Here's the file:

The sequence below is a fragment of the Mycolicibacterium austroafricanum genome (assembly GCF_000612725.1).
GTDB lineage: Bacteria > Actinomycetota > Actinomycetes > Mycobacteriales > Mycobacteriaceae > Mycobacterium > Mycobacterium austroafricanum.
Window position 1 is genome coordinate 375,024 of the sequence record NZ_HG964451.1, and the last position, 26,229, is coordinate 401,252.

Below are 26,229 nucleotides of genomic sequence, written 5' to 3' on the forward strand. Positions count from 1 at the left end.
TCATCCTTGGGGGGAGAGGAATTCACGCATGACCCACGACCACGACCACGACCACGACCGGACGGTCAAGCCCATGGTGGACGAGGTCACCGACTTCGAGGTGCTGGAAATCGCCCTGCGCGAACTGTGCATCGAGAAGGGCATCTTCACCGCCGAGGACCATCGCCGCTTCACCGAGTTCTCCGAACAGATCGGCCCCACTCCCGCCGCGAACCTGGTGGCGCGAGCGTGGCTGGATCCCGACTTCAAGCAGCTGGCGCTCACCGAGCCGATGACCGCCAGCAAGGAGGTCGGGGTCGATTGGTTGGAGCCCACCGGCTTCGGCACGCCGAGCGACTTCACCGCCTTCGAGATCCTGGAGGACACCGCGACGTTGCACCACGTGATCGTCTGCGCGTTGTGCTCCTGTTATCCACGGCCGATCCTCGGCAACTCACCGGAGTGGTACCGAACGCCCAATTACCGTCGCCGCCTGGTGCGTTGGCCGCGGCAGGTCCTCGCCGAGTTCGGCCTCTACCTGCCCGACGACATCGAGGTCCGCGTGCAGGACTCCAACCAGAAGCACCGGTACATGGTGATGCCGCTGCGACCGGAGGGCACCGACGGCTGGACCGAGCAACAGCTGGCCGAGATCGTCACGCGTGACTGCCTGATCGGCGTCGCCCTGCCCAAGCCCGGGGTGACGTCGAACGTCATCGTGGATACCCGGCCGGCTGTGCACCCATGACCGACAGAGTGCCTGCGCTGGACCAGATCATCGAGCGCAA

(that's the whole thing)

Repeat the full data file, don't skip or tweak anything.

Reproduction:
The sequence below is a fragment of the Mycolicibacterium austroafricanum genome (assembly GCF_000612725.1).
GTDB lineage: Bacteria > Actinomycetota > Actinomycetes > Mycobacteriales > Mycobacteriaceae > Mycobacterium > Mycobacterium austroafricanum.
Window position 1 is genome coordinate 375,024 of the sequence record NZ_HG964451.1, and the last position, 26,229, is coordinate 401,252.

Below are 26,229 nucleotides of genomic sequence, written 5' to 3' on the forward strand. Positions count from 1 at the left end.
TCATCCTTGGGGGGAGAGGAATTCACGCATGACCCACGACCACGACCACGACCACGACCGGACGGTCAAGCCCATGGTGGACGAGGTCACCGACTTCGAGGTGCTGGAAATCGCCCTGCGCGAACTGTGCATCGAGAAGGGCATCTTCACCGCCGAGGACCATCGCCGCTTCACCGAGTTCTCCGAACAGATCGGCCCCACTCCCGCCGCGAACCTGGTGGCGCGAGCGTGGCTGGATCCCGACTTCAAGCAGCTGGCGCTCACCGAGCCGATGACCGCCAGCAAGGAGGTCGGGGTCGATTGGTTGGAGCCCACCGGCTTCGGCACGCCGAGCGACTTCACCGCCTTCGAGATCCTGGAGGACACCGCGACGTTGCACCACGTGATCGTCTGCGCGTTGTGCTCCTGTTATCCACGGCCGATCCTCGGCAACTCACCGGAGTGGTACCGAACGCCCAATTACCGTCGCCGCCTGGTGCGTTGGCCGCGGCAGGTCCTCGCCGAGTTCGGCCTCTACCTGCCCGACGACATCGAGGTCCGCGTGCAGGACTCCAACCAGAAGCACCGGTACATGGTGATGCCGCTGCGACCGGAGGGCACCGACGGCTGGACCGAGCAACAGCTGGCCGAGATCGTCACGCGTGACTGCCTGATCGGCGTCGCCCTGCCCAAGCCCGGGGTGACGTCGAACGTCATCGTGGATACCCGGCCGGCTGTGCACCCATGACCGACAGAGTGCCTGCGCTGGACCAGATCATCGAGCGCAA